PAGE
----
This film, which won the Best Screenplay award in the “Un Certain Regard” competition in Cannes, is about the suffering of Palestinian citizens and their constant feeling of frustration, depression, and uncertainty about the future. The film is directed by the Palestinian director Maha Haj, and revolves around the disease known as Mediterranean fever, which is common among Palestinians. The film had already earned great admiration and appreciation from the festival audience, even before claiming the award. It draws attention to the suffering of the Palestinian people under the ongoing conflict, as expressed by an ordinary citizen, played by Amer Hlehel, who falls into despair after he fails to achieve his ambitions and feels the value of life drain away due to the absence of his homeland and the imbalance of identity of some Palestinians and their belief in the cause. Despite the presence of a loving wife who supports him and two children, he decides to end his life. He makes a deal with his neighbor, a skilled sniper, played by Ashraf Farrah, to shoot him as if he had been killed by mistake, but events don’t go as planned.

The film was co-produced by Germany, France, and Cyprus. Director Maha Haj declared in a press conference for this film that she refused a fund from the Israeli Film Fund, in order to avoid making her film with Israeli money. She added that the film is dedicated to the Palestinian journalist Shireen Abu Akleh, who was killed by Israeli soldiers while covering Israeli army raid on Jenin in the occupied West Bank.



The Tunisian film Harka (Action) won the Best Actor award in the “Un Certain Regard” competition. The film was directed by Lotfy Nathan. It also features the common suffering of Arab citizens, from Palestine in the east to Tunisia in the west of the Arab region.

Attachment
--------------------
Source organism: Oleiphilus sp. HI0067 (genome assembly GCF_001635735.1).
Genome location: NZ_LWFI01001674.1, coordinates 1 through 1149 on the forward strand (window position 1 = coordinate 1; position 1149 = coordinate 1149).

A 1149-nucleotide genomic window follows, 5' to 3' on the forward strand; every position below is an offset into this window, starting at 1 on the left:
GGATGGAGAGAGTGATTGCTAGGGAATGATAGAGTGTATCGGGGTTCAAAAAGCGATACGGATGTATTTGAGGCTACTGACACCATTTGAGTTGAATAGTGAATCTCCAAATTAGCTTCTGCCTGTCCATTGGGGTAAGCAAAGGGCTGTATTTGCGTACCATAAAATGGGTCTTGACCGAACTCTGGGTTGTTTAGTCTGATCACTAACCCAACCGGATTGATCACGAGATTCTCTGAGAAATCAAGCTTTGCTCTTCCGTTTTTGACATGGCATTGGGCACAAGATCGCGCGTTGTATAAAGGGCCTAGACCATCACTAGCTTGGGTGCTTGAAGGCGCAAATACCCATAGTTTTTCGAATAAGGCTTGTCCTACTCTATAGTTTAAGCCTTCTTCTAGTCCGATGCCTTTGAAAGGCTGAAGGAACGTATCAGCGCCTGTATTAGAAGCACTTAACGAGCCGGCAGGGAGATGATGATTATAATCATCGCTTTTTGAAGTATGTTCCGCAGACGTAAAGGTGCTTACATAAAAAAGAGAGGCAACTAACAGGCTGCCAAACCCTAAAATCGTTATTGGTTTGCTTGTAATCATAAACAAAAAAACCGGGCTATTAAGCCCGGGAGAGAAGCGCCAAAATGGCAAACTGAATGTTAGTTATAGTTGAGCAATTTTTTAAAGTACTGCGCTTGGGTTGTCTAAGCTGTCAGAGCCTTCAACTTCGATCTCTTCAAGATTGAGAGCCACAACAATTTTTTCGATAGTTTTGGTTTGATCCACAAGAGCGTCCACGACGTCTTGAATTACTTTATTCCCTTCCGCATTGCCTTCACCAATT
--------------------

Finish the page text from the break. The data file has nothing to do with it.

The film stars Adam Bessa, who plays the role of a poor young man who is forced to sell gas illegally in the streets, and whose life only gets worse after the departure of his father, as he assumes the responsibility for his two young sisters. Meanwhile, his family is threatened with eviction from their home. He is surrounded by worries and debts. He tries to find a job and a solution to improve his difficult circumstances. But his efforts are unfruitful due to the corruption that dominates the country. Despair leads him to put an end to his life.

Harka is co-produced by Tunisia, the United States, France, and Germany.


The Blue Caftan

This daring yet heartwarming film has claimed the Festival’s International Critics’ Prize (FIPRESCI).

Staying away from politics, Moroccan director Maryam Touzani, presents a soft, quiet, but nevertheless courageous film, featuring the everyday life of a couple who run a store specializing in tailoring and selling Moroccan clothes, and who share a quiet love; their relationship is characterized by friendship, understanding, and appreciation, but some of their exchanges also hint at a mystery. This mystery is revealed when Haleem, the husband, goes to a male public bath, and we discover that he is homosexual. Then we recognize Haleem’s attraction to Youssef, a boy whom he is training in the craft of sewing clothes and embroidering the Moroccan caftan, which represents a unique love. Mina, Haleem’s wife, is committed to keep her husband’s secret from everyone, because she appreciates and loves him; but she has cancer, and when as she realizes that her death is approaching, she approaches Youssef, accepts her husband’s love for him and asks the boy to stay by their side. The boy does so, then she quietly passes away and her husband shrouds her in the blue kaftan which he had made and embroidered, and that she had loved

The Blue Caftan stars the Palestinian actor Saleh Bakri, who plays the husband, and the Belgian-Moroccan actress LubnaAzabal. It is co-produced by Morocco, France, Belgium, and Denmark.